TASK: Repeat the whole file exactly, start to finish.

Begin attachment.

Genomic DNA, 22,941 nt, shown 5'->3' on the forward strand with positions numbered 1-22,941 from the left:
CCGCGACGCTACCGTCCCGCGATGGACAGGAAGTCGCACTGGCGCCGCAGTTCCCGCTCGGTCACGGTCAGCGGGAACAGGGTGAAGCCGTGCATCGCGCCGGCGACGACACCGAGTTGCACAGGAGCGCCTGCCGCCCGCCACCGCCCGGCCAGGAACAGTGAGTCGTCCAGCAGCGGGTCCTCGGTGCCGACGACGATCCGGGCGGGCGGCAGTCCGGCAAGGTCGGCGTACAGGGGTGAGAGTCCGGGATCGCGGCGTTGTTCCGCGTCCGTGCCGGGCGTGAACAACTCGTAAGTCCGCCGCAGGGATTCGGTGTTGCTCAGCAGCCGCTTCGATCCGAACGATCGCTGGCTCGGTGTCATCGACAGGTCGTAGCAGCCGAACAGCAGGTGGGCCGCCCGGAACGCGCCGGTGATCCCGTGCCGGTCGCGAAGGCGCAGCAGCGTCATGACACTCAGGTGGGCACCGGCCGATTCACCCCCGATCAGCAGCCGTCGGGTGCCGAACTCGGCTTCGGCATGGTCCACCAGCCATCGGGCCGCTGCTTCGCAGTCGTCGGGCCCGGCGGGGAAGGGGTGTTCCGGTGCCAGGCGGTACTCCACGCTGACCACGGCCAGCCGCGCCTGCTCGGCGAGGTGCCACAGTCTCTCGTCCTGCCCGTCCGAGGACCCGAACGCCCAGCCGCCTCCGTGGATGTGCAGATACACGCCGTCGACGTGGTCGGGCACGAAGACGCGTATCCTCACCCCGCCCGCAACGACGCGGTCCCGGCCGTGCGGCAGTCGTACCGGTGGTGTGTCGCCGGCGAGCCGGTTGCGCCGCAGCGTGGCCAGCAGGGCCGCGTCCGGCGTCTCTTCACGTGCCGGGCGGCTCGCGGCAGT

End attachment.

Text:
Genomic DNA, 22,941 nt, shown 5'->3' on the forward strand with positions numbered 1-22,941 from the left:
CCGCGACGCTACCGTCCCGCGATGGACAGGAAGTCGCACTGGCGCCGCAGTTCCCGCTCGGTCACGGTCAGCGGGAACAGGGTGAAGCCGTGCATCGCGCCGGCGACGACACCGAGTTGCACAGGAGCGCCTGCCGCCCGCCACCGCCCGGCCAGGAACAGTGAGTCGTCCAGCAGCGGGTCCTCGGTGCCGACGACGATCCGGGCGGGCGGCAGTCCGGCAAGGTCGGCGTACAGGGGTGAGAGTCCGGGATCGCGGCGTTGTTCCGCGTCCGTGCCGGGCGTGAACAACTCGTAAGTCCGCCGCAGGGATTCGGTGTTGCTCAGCAGCCGCTTCGATCCGAACGATCGCTGGCTCGGTGTCATCGACAGGTCGTAGCAGCCGAACAGCAGGTGGGCCGCCCGGAACGCGCCGGTGATCCCGTGCCGGTCGCGAAGGCGCAGCAGCGTCATGACACTCAGGTGGGCACCGGCCGATTCACCCCCGATCAGCAGCCGTCGGGTGCCGAACTCGGCTTCGGCATGGTCCACCAGCCATCGGGCCGCTGCTTCGCAGTCGTCGGGCCCGGCGGGGAAGGGGTGTTCCGGTGCCAGGCGGTACTCCACGCTGACCACGGCCAGCCGCGCCTGCTCGGCGAGGTGCCACAGTCTCTCGTCCTGCCCGTCCGAGGACCCGAACGCCCAGCCGCCTCCGTGGATGTGCAGATACACGCCGTCGACGTGGTCGGGCACGAAGACGCGTATCCTCACCCCGCCCGCAACGACGCGGTCCCGGCCGTGCGGCAGTCGTACCGGTGGTGTGTCGCCGGCGAGCCGGTTGCGCCGCAGCGTGGCCAGCAGGGCCGCGTCCGGCGTCTCTTCACGTGCCGGGCGGCTCGCGGCAGT